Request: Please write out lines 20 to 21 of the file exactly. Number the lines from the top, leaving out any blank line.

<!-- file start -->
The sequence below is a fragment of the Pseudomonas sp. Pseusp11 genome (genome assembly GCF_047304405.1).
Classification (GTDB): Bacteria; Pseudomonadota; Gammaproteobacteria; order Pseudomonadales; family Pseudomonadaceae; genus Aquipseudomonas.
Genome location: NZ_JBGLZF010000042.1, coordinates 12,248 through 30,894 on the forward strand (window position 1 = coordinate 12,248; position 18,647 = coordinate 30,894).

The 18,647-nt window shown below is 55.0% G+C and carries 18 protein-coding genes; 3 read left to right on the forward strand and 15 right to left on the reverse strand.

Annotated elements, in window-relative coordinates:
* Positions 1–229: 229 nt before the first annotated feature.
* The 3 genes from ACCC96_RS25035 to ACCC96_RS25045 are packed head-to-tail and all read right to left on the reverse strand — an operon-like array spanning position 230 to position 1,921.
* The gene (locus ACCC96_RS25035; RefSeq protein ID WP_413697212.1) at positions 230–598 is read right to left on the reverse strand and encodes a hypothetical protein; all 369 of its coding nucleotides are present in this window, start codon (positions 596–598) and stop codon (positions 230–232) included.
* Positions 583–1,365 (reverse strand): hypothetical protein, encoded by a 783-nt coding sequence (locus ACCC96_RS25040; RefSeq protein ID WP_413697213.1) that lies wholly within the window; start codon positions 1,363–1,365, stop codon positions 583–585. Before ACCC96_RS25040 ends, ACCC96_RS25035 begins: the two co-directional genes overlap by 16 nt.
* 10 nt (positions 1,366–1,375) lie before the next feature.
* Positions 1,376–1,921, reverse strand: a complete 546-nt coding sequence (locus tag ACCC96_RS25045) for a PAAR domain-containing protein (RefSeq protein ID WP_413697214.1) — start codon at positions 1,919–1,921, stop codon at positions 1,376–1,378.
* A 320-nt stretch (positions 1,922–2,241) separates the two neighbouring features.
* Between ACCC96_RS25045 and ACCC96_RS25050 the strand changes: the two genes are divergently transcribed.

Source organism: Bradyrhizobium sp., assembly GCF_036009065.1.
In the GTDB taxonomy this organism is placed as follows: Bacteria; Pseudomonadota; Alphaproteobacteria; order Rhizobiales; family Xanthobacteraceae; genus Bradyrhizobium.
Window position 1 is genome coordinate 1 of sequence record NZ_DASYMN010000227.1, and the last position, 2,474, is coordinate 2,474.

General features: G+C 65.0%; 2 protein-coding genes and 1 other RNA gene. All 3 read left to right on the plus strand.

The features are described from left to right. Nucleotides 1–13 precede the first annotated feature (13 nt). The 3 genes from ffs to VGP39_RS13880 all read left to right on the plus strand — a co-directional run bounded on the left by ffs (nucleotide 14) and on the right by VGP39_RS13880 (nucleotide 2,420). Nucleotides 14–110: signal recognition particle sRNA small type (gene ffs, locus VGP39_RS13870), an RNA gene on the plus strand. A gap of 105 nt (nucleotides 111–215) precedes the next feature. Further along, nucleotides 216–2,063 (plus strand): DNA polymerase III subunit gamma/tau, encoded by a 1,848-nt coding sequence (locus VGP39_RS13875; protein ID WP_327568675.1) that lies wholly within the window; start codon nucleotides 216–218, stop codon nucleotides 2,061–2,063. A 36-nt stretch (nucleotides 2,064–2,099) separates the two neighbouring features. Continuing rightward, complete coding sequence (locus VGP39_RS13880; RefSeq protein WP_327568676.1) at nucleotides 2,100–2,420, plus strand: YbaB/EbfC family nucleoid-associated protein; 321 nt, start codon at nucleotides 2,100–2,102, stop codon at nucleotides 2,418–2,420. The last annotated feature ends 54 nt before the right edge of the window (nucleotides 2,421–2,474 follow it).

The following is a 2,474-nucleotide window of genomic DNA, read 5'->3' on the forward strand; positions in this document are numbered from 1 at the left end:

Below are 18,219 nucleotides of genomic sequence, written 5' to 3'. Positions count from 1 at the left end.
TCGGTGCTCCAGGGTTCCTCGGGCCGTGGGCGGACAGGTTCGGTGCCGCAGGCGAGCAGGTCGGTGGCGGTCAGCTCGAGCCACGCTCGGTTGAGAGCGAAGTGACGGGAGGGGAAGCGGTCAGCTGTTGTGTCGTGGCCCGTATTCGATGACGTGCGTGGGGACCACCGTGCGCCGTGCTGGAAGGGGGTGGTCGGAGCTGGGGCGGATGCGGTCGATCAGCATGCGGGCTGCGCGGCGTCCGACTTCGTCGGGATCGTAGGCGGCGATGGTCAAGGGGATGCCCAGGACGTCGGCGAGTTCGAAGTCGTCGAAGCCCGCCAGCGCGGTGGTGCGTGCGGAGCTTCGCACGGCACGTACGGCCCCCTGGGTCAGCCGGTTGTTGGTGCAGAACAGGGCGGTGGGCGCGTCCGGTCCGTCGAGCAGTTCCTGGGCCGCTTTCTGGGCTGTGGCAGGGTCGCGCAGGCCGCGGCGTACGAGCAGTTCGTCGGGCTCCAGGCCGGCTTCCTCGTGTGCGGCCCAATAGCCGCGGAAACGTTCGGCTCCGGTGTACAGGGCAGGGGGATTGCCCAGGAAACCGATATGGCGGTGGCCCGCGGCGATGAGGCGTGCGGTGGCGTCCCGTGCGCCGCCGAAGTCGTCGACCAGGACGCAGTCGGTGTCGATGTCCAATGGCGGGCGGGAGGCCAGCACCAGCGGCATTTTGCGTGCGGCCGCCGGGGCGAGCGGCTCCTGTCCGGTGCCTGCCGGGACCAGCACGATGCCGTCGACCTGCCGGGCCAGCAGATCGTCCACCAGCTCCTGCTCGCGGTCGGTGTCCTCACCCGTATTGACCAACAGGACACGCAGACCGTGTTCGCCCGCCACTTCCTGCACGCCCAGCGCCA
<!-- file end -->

Below are 18,219 nucleotides of genomic sequence, written 5' to 3'. Positions count from 1 at the left end.
TCGGTGCTCCAGGGTTCCTCGGGCCGTGGGCGGACAGGTTCGGTGCCGCAGGCGAGCAGGTCGGTGGCGGTCAGCTCGAGCCACGCTCGGTTGAGAGCGAAGTGACGGGAGGGGAAGCGGTCAGCTGTTGTGTCGTGGCCCGTATTCGATGACGTGCGTGGGGACCACCGTGCGCCGTGCTGGAAGGGGGTGGTCGGAGCTGGGGCGGATGCGGTCGATCAGCATGCGGGCTGCGCGGCGTCCGACTTCGTCGGGATCGTAGGCGGCGATGGTCAAGGGGATGCCCAGGACGTCGGCGAGTTCGAAGTCGTCGAAGCCCGCCAGCGCGGTGGTGCGTGCGGAGCTTCGCACGGCACGTACGGCCCCCTGGGTCAGCCGGTTGTTGGTGCAGAACAGGGCGGTGGGCGCGTCCGGTCCGTCGAGCAGTTCCTGGGCCGCTTTCTGGGCTGTGGCAGGGTCGCGCAGGCCGCGGCGTACGAGCAGTTCGTCGGGCTCCAGGCCGGCTTCCTCGTGTGCGGCCCAATAGCCGCGGAAACGTTCGGCTCCGGTGTACAGGGCAGGGGGATTGCCCAGGAAACCGATATGGCGGTGGCCCGCGGCGATGAGGCGTGCGGTGGCGTCCCGTGCGCCGCCGAAGTCGTCGACCAGGACGCAGTCGGTGTCGATGTCCAATGGCGGGCGGGAGGCCAGCACCAGCGGCATTTTGCGTGCGGCCGCCGGGGCGAGCGGCTCCTGTCCGGTGCCTGCCGGGACCAGCACGATGCCGTCGACCTGCCGGGCCAGCAGATCGTCCACCAGCTCCTGCTCGCGGTCGGTGTCCTCACCCGTATTGACCAACAGGACACGCAGACCGTGTTCGCCCGCCACTTCCTGCACGCCCAGCGCCA